International Crisis Group:
Eastern Mediterranean tensions have risen since late 2011, when Greek Cypriots unilaterally began drilling in their rich offshore hydrocarbon reserves and Turkey responded with tough criticism and threatening naval manoeuvres.
It argues that the Greek Cypriot government does not represent the interests of Turkish Cypriots or a united island, refutes Greek Cypriot claims to exclusive sovereignty, saying sovereignty is being negotiated in the current talks, and evokes its status as a guarantor state under the 1960 Treaty of Guarantee to protect Turkish Cypriots’ rights. Greek Cypriot drilling thus provoked a harsh reaction, with Ankara sending ships close to Greek Cypriot installations, signing maritime boundary agreements with the Turkish Cypriots, delineating the continental shelf between the Turkish coast and the north of the island, beginning its own gas prospecting off Cyprus, and announcing it will drill on land in the north on behalf of Turkish Cypriots.
Vague Greek Cypriot promises of sharing gas revenues in the future do not satisfy the Turkish Cypriot community.
This is highly unlikely in the current circumstances, meaning Greek Cypriots may choose a more expensive liquefied natural gas (LNG) option, bypassing Turkey and Turkish Cypriots.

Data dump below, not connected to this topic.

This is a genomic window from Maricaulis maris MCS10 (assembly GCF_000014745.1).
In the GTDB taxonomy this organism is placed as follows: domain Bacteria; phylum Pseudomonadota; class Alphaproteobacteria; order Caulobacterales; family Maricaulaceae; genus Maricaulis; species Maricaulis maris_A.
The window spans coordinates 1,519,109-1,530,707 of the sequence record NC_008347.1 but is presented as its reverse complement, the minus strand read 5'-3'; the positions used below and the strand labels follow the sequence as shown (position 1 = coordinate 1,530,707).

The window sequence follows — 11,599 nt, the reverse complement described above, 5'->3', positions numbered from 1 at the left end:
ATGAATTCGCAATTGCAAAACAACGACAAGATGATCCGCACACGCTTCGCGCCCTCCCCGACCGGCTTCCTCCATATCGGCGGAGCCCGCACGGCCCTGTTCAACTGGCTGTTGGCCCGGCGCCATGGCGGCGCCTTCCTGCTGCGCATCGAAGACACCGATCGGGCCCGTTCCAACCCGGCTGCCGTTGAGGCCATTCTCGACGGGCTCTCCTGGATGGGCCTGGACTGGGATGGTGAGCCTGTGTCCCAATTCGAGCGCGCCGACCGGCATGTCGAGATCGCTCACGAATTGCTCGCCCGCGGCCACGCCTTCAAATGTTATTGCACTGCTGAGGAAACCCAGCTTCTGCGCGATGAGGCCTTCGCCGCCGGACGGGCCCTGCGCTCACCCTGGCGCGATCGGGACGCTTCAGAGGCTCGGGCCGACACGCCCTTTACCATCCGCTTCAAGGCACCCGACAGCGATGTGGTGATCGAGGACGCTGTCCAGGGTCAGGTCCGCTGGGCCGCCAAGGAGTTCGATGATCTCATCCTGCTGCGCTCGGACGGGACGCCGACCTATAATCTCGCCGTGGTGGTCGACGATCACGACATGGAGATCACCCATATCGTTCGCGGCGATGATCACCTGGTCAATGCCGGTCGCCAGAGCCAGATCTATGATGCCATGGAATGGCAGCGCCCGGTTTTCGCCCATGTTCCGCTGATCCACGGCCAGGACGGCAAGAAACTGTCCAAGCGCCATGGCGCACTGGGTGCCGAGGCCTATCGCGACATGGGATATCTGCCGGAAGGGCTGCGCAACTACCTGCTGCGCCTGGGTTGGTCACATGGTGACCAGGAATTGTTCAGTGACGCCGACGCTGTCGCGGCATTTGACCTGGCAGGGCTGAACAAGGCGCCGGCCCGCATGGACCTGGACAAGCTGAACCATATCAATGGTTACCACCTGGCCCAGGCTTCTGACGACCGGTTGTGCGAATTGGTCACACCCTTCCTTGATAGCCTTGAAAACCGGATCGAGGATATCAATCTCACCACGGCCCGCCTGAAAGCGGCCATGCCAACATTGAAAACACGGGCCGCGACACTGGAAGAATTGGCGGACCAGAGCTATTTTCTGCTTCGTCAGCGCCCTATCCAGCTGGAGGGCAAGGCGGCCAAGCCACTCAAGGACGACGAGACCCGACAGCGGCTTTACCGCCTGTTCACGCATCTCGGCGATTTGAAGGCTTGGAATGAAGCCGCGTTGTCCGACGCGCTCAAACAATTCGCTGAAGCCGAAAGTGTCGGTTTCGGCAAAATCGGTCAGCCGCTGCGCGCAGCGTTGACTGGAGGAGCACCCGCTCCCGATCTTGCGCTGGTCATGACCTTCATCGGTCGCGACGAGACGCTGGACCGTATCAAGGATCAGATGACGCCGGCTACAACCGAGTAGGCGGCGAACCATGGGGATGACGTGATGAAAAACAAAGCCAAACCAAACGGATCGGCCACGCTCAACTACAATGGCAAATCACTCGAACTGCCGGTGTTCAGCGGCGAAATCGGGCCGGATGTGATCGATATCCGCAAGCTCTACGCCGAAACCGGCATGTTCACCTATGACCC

The prospect of this costly tit-for-tat should make all recommit to a comprehensive settlement to reunify the island, divided politically since Greek Cypriots seized control of the Republic of Cyprus in 1963 and militarily since a Turkish invasion in 1974 created a Turkish Cypriot zone on its northern third. Greek and Turkish Cypriots have agreed that natural resources and international agreements, including those delineating maritime boundaries, will be a federal competence in a reunited island.
The UN, Turkey and Turkish Cypriots see a natural deadline when the Republic of Cyprus takes over the rotating EU presidency on 1 July 2012.
Even in the absence of an overall Cyprus settlement, the parties should re-examine the benefits of independent confidence-building moves, seek mutual advantage and avert a deepening of the crisis by taking these steps specific to the energy issue: The Greek Cypriot leadership should commit to share 20 per cent of any net revenue or gas from any offshore hydrocarbon resources with Turkish Cypriots, possibly distributed through a UN-supervised arrangement, as long as both parties remain formally committed to reunification. Turkish Cypriots should commit to share with the Greek Cypriots an inverse proportion of their hydrocarbon revenues from their ongoing onshore drilling activities.